Almost every survival narrative is an energy narrative. In order to survive we need to transfer a form of energy into one that we can consume. The first thing that Chuck Noland does in Cast Away is to try to learn to make fire. He needs it to eat and to stay warm and to signal any passing vehicles that he is there.
This is exactly what Robinson Crusoe does when he is shipwrecked on an island. Granted, he was shipwrecked with gun powder and that made it a lot easier for him but much of the novel focuses on his ability to cook food for himself with fire: “Having now fixed my habitation, I found it absolutely necessary to provide a place to make a fire in, and fuel to burn” (Defoe 40). Crusoe is also a very religious man and claims that he only survived on his island because of the grace of God.
In the Zachry narrative in the Cloud Atlas sextet, human beings forgot how to make fire after the fall of civilization. So the humans went to the Wise Man whom sent a crow to pick up a burning branch from a volcano. The crow carried the branch back to the humans but he was injured (or possibly killed) in the process. Meronym explains to him that this is a myth to describe how “humans got their spirit” and managed to survive the end of the world:
Back when the Fall was fallin’, humans f’got the makin’ o’ fire. Oh, diresome bad things was gettin’, yay. Come night, folks cudn’t see nothin’, come winter they cudn’t warm nothin’, come mornin’ they cudn’t roast nothin’. So the tribe went to Wise Man an’ asked, Wise Man, help us, see we f’got the makin’ o’ fire, an’, oh, woe is us an’ all. So Wise Man summ’ned Crow an’ say-soed him these words: Fly across the crazed’n’jiffyin’ ocean to the Mighty Volcano, an’ on its foresty slopes, find a long stick. Pick up that stick in your beak an’ fly into that Mighty Volcano’s mouth an’ dip it in the lake o’ flames what bubble’n’spit in that fiery place. Then bring the burnin’ stick back here to Panama so humans’ll mem’ry fire once more an’ mem’ry back its makin’. Crow obeyed the Wise Man’s say-so, an’ flew over this crazed’n’jiffyin’ ocean until he saw the Mighty Volcano smokin’ in the near-far. He spiraled down onto its foresty slopes, nibbed some gooseb’ries, gulped of a chilly spring, rested his tired wings a beat, then sivvied round for a long stick o’ pine. A one, a two, a three an’ up Crow flew, stick in his beak, an’ plop down the sulf’ry mouth o’ the Mighty Volcano that gutsy bird dropped, yay, swoopin’ out of his dive at the last beat, draggin’ that stick o’ pine thru the melty fire, whooo-ooo-ooosh, it flamed! Up’n’out o’ that Crow flew from the scorchin’ mouth, now flew with that burnin’ stick in his mouth, yay, toward home he headed, wings poundin’, stick burnin’, days passin’, hail slingin’, clouds black’nin’, oh, fire lickin’ up that stick, eyes smokin’, feathers crispin’, beak burnin’ … It hurts! Crow crawed. It hurts! Now, did he drop that stick or din’t he? Do we mem’ry the makin’ o’ fire or don’t we? See now, said Meronym, riding backwards on that lead ass, it ain’t ’bout Crows or fire, it’s ’bout how we humans got our spirit. (Mitchell 284-285)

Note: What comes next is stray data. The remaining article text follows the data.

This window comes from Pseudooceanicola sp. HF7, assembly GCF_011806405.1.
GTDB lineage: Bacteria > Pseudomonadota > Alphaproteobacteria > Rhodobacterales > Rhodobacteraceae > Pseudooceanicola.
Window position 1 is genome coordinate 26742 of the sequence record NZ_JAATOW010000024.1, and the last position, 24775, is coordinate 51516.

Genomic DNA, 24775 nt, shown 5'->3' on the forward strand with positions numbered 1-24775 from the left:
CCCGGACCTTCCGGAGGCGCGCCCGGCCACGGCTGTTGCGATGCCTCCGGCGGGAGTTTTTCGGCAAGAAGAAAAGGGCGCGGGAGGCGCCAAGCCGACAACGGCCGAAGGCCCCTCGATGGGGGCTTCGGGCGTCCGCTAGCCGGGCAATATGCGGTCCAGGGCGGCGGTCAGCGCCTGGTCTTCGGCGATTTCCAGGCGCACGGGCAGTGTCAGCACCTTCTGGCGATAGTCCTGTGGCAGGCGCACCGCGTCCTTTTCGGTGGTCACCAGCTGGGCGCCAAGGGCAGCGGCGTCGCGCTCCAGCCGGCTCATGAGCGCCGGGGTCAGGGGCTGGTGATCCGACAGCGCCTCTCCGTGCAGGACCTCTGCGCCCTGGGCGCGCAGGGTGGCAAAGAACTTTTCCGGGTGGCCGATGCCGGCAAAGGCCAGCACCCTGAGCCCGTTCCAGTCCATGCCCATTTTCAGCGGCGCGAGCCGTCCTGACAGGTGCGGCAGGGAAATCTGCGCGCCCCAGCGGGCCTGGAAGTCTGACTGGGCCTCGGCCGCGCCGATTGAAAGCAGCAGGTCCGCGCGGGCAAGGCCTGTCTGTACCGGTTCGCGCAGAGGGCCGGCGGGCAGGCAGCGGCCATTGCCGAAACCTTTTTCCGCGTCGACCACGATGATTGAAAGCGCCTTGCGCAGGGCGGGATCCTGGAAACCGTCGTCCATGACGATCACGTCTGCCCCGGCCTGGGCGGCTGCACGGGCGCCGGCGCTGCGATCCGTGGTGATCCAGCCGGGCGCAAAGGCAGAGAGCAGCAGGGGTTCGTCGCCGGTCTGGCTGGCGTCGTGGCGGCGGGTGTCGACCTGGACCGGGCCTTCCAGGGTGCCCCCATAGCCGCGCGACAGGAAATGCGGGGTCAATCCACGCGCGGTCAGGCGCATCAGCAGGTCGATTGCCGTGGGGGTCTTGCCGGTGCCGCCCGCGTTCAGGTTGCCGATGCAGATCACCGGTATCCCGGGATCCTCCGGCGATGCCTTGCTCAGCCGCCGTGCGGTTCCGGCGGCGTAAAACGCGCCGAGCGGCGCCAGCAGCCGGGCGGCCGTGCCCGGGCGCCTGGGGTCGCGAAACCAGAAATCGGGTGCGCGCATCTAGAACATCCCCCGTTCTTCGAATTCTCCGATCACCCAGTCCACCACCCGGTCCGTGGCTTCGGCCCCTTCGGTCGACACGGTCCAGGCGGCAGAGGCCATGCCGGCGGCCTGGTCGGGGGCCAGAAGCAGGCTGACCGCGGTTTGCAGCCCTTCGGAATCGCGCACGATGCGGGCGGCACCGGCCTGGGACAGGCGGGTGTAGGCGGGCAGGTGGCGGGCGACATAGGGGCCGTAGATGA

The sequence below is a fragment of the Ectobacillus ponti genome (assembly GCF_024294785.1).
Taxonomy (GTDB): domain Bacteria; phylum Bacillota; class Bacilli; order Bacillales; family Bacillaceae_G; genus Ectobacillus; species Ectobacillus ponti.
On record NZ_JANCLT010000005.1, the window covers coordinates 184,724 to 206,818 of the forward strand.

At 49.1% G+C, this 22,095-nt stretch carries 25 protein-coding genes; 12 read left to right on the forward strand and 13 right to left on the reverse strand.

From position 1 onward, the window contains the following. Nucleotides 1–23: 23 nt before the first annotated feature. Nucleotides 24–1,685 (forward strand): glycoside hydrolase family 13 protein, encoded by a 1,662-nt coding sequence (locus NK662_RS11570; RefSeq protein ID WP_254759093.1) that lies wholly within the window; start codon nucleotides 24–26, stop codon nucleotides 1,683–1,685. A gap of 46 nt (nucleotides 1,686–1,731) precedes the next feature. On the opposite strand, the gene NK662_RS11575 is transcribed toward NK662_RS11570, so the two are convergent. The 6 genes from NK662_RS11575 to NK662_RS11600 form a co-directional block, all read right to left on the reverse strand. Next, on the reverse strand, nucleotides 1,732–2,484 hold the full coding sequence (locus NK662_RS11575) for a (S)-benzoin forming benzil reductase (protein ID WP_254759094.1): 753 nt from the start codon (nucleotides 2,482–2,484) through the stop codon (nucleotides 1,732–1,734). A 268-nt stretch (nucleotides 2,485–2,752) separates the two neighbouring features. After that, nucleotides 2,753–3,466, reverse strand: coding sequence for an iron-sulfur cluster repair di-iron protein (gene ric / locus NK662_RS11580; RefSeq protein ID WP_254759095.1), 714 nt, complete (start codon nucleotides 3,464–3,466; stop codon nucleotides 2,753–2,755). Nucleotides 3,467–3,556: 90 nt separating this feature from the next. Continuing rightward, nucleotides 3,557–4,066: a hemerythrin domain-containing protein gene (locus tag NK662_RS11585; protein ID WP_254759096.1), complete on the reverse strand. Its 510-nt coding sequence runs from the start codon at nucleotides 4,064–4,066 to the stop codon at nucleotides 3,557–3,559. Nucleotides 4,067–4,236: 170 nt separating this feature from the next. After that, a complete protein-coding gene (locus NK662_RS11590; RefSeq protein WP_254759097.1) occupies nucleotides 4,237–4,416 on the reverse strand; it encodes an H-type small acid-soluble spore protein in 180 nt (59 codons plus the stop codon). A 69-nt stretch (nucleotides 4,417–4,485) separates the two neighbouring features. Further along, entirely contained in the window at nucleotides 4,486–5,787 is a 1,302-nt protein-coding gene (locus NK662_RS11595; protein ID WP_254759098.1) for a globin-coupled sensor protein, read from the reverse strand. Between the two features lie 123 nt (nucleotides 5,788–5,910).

The pre-industrial revolution survival narrative exists somewhere in between the positive energy narratives found in creation myths and the negative energy narratives of industry. Humans shift from being the weaker force to being the stronger force and dominating their environment. Crusoe goes back and forth from giving thanks to God for providing him with fire and food to considering that he and his guile alone are responsible for his survival. Mitchell mirrors this idea in Cloud Atlas. Zachry is not sure whether or not a deity is responsible for post-Fall humans being able to make fire or if their will to survive was so strong that they figured it out for themselves. Chuck Noland in the post-industrial age story, Cast Away believes that he and he alone is responsible for making fire.
Energy narrative characteristics found in these stories: life=energy, religious element, exaggerated inequalities, segregation, nomadic existence.